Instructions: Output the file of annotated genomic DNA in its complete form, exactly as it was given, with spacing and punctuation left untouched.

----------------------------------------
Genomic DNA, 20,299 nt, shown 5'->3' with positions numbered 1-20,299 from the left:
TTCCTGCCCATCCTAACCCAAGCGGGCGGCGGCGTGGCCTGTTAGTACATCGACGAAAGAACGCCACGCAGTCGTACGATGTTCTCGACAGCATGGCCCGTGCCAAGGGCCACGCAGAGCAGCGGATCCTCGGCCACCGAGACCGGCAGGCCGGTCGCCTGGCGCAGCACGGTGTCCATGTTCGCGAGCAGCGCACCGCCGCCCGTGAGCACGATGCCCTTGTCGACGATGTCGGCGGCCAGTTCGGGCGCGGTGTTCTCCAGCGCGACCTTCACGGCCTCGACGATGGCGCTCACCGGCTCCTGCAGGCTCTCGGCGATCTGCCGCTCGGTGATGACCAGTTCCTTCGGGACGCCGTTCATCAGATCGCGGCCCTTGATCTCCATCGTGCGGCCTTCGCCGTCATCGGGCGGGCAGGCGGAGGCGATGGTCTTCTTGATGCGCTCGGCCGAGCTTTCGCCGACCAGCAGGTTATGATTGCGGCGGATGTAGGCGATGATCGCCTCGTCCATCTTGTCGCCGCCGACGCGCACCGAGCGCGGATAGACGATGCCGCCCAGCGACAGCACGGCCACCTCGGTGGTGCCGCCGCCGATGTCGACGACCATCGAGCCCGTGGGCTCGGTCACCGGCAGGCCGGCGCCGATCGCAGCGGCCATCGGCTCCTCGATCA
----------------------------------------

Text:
Genomic DNA, 20,299 nt, shown 5'->3' with positions numbered 1-20,299 from the left:
TTCCTGCCCATCCTAACCCAAGCGGGCGGCGGCGTGGCCTGTTAGTACATCGACGAAAGAACGCCACGCAGTCGTACGATGTTCTCGACAGCATGGCCCGTGCCAAGGGCCACGCAGAGCAGCGGATCCTCGGCCACCGAGACCGGCAGGCCGGTCGCCTGGCGCAGCACGGTGTCCATGTTCGCGAGCAGCGCACCGCCGCCCGTGAGCACGATGCCCTTGTCGACGATGTCGGCGGCCAGTTCGGGCGCGGTGTTCTCCAGCGCGACCTTCACGGCCTCGACGATGGCGCTCACCGGCTCCTGCAGGCTCTCGGCGATCTGCCGCTCGGTGATGACCAGTTCCTTCGGGACGCCGTTCATCAGATCGCGGCCCTTGATCTCCATCGTGCGGCCTTCGCCGTCATCGGGCGGGCAGGCGGAGGCGATGGTCTTCTTGATGCGCTCGGCCGAGCTTTCGCCGACCAGCAGGTTATGATTGCGGCGGATGTAGGCGATGATCGCCTCGTCCATCTTGTCGCCGCCGACGCGCACCGAGCGCGGATAGACGATGCCGCCCAGCGACAGCACGGCCACCTCGGTGGTGCCGCCGCCGATGTCGACGACCATCGAGCCCGTGGGCTCGGTCACCGGCAGGCCGGCGCCGATCGCAGCGGCCATCGGCTCCTCGATCA